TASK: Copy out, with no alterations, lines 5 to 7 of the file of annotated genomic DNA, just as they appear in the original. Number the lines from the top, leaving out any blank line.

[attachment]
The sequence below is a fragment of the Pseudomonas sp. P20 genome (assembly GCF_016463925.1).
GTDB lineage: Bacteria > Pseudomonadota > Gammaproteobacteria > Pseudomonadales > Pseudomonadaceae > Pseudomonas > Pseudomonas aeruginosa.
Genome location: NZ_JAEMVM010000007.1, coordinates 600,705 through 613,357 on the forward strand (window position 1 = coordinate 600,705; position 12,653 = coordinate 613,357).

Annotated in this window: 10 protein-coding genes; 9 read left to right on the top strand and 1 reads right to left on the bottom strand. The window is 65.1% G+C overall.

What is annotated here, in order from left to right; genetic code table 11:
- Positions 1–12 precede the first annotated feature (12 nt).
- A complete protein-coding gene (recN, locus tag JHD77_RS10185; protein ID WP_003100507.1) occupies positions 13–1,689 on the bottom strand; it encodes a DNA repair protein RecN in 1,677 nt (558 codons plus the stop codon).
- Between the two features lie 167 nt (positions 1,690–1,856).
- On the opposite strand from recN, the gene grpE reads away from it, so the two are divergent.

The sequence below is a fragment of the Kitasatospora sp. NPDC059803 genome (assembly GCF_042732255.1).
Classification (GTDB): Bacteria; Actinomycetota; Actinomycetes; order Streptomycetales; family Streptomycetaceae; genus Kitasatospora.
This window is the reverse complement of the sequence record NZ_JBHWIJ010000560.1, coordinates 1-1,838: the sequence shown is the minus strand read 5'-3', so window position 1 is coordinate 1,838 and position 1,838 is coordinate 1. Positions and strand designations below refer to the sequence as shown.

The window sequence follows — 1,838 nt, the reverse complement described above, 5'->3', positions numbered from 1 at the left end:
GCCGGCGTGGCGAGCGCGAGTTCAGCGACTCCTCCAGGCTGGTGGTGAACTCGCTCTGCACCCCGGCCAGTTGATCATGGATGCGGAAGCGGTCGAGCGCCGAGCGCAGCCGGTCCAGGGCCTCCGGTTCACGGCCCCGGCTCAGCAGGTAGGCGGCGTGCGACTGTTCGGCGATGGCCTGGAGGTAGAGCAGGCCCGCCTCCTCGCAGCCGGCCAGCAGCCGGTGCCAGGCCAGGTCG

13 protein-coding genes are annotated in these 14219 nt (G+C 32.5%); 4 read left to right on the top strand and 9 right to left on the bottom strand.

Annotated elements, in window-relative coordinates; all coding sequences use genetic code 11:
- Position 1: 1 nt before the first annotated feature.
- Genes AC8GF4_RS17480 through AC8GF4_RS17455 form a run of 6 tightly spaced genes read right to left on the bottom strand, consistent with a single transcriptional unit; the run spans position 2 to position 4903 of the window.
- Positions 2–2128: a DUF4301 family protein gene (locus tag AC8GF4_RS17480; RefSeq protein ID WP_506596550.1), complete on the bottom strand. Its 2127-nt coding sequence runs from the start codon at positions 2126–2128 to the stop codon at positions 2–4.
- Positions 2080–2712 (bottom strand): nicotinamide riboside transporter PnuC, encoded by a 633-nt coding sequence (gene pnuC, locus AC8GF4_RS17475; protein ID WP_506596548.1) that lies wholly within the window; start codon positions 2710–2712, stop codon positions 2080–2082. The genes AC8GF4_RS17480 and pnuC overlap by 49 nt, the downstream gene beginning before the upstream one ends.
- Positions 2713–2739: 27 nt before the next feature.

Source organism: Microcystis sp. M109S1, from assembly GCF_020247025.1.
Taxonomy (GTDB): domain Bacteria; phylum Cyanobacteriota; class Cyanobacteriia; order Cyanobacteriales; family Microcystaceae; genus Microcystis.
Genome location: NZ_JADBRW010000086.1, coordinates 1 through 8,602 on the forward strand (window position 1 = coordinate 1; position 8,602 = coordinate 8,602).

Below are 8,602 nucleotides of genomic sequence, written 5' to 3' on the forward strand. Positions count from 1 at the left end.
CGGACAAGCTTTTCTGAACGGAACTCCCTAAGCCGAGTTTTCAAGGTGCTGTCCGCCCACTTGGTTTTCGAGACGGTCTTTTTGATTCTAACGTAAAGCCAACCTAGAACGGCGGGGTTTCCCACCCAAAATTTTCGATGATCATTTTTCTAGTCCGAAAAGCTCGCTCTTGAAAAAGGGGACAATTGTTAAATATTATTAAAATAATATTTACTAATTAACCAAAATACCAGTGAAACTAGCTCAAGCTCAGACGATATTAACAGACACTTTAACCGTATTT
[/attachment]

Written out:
What is annotated here, in order from left to right; genetic code table 11:
- Positions 1–12 precede the first annotated feature (12 nt).
- A complete protein-coding gene (recN, locus tag JHD77_RS10185; protein ID WP_003100507.1) occupies positions 13–1,689 on the bottom strand; it encodes a DNA repair protein RecN in 1,677 nt (558 codons plus the stop codon).